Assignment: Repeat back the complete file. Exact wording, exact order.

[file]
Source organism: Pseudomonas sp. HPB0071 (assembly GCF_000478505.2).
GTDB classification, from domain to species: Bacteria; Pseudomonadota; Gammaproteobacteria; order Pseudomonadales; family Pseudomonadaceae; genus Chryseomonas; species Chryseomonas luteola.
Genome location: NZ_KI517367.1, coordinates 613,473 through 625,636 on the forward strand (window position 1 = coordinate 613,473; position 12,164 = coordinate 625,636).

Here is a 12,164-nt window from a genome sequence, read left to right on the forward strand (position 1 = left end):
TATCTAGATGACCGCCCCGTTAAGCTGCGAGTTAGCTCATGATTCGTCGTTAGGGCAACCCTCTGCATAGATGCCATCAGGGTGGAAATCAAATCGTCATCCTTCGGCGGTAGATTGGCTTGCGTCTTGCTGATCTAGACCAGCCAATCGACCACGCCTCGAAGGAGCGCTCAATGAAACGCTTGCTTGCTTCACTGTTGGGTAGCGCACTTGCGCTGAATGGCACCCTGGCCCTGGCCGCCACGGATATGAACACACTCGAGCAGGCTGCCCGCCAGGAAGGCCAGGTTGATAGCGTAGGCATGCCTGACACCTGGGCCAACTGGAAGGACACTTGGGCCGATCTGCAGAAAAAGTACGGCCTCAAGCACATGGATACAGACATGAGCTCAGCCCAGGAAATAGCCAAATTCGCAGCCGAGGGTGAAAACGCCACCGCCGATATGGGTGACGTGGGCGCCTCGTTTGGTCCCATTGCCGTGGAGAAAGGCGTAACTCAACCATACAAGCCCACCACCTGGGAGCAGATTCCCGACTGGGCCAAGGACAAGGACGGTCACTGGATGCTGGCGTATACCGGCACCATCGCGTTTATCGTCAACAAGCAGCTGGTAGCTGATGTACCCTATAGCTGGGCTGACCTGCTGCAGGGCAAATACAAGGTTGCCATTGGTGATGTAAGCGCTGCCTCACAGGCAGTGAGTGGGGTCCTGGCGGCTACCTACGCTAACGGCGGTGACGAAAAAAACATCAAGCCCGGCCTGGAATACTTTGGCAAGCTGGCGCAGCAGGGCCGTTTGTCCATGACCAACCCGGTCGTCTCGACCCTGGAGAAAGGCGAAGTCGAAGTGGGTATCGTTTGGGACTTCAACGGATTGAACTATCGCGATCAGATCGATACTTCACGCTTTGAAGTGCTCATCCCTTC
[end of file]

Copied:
Source organism: Pseudomonas sp. HPB0071 (assembly GCF_000478505.2).
GTDB classification, from domain to species: Bacteria; Pseudomonadota; Gammaproteobacteria; order Pseudomonadales; family Pseudomonadaceae; genus Chryseomonas; species Chryseomonas luteola.
Genome location: NZ_KI517367.1, coordinates 613,473 through 625,636 on the forward strand (window position 1 = coordinate 613,473; position 12,164 = coordinate 625,636).

Here is a 12,164-nt window from a genome sequence, read left to right on the forward strand (position 1 = left end):
TATCTAGATGACCGCCCCGTTAAGCTGCGAGTTAGCTCATGATTCGTCGTTAGGGCAACCCTCTGCATAGATGCCATCAGGGTGGAAATCAAATCGTCATCCTTCGGCGGTAGATTGGCTTGCGTCTTGCTGATCTAGACCAGCCAATCGACCACGCCTCGAAGGAGCGCTCAATGAAACGCTTGCTTGCTTCACTGTTGGGTAGCGCACTTGCGCTGAATGGCACCCTGGCCCTGGCCGCCACGGATATGAACACACTCGAGCAGGCTGCCCGCCAGGAAGGCCAGGTTGATAGCGTAGGCATGCCTGACACCTGGGCCAACTGGAAGGACACTTGGGCCGATCTGCAGAAAAAGTACGGCCTCAAGCACATGGATACAGACATGAGCTCAGCCCAGGAAATAGCCAAATTCGCAGCCGAGGGTGAAAACGCCACCGCCGATATGGGTGACGTGGGCGCCTCGTTTGGTCCCATTGCCGTGGAGAAAGGCGTAACTCAACCATACAAGCCCACCACCTGGGAGCAGATTCCCGACTGGGCCAAGGACAAGGACGGTCACTGGATGCTGGCGTATACCGGCACCATCGCGTTTATCGTCAACAAGCAGCTGGTAGCTGATGTACCCTATAGCTGGGCTGACCTGCTGCAGGGCAAATACAAGGTTGCCATTGGTGATGTAAGCGCTGCCTCACAGGCAGTGAGTGGGGTCCTGGCGGCTACCTACGCTAACGGCGGTGACGAAAAAAACATCAAGCCCGGCCTGGAATACTTTGGCAAGCTGGCGCAGCAGGGCCGTTTGTCCATGACCAACCCGGTCGTCTCGACCCTGGAGAAAGGCGAAGTCGAAGTGGGTATCGTTTGGGACTTCAACGGATTGAACTATCGCGATCAGATCGATACTTCACGCTTTGAAGTGCTCATCCCTTC